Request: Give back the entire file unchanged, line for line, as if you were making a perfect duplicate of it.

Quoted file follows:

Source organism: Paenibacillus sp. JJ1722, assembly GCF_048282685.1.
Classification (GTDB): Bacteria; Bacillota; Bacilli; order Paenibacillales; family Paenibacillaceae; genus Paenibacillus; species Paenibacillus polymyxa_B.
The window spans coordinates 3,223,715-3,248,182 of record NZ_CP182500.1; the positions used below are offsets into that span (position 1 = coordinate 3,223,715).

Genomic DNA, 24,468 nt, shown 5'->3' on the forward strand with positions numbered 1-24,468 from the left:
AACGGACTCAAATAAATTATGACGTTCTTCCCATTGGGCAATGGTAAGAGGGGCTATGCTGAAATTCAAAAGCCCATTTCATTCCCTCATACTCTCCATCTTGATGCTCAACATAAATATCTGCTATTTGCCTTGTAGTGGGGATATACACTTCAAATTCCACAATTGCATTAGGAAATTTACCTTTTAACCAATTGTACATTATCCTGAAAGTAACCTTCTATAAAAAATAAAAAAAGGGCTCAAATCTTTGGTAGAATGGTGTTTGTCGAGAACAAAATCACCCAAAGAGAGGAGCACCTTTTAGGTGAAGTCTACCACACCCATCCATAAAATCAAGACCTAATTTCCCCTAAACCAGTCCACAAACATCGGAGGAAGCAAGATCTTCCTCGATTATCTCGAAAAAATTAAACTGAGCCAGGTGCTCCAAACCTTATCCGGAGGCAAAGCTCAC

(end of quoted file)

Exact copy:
Source organism: Paenibacillus sp. JJ1722, assembly GCF_048282685.1.
Classification (GTDB): Bacteria; Bacillota; Bacilli; order Paenibacillales; family Paenibacillaceae; genus Paenibacillus; species Paenibacillus polymyxa_B.
The window spans coordinates 3,223,715-3,248,182 of record NZ_CP182500.1; the positions used below are offsets into that span (position 1 = coordinate 3,223,715).

Genomic DNA, 24,468 nt, shown 5'->3' on the forward strand with positions numbered 1-24,468 from the left:
AACGGACTCAAATAAATTATGACGTTCTTCCCATTGGGCAATGGTAAGAGGGGCTATGCTGAAATTCAAAAGCCCATTTCATTCCCTCATACTCTCCATCTTGATGCTCAACATAAATATCTGCTATTTGCCTTGTAGTGGGGATATACACTTCAAATTCCACAATTGCATTAGGAAATTTACCTTTTAACCAATTGTACATTATCCTGAAAGTAACCTTCTATAAAAAATAAAAAAAGGGCTCAAATCTTTGGTAGAATGGTGTTTGTCGAGAACAAAATCACCCAAAGAGAGGAGCACCTTTTAGGTGAAGTCTACCACACCCATCCATAAAATCAAGACCTAATTTCCCCTAAACCAGTCCACAAACATCGGAGGAAGCAAGATCTTCCTCGATTATCTCGAAAAAATTAAACTGAGCCAGGTGCTCCAAACCTTATCCGGAGGCAAAGCTCAC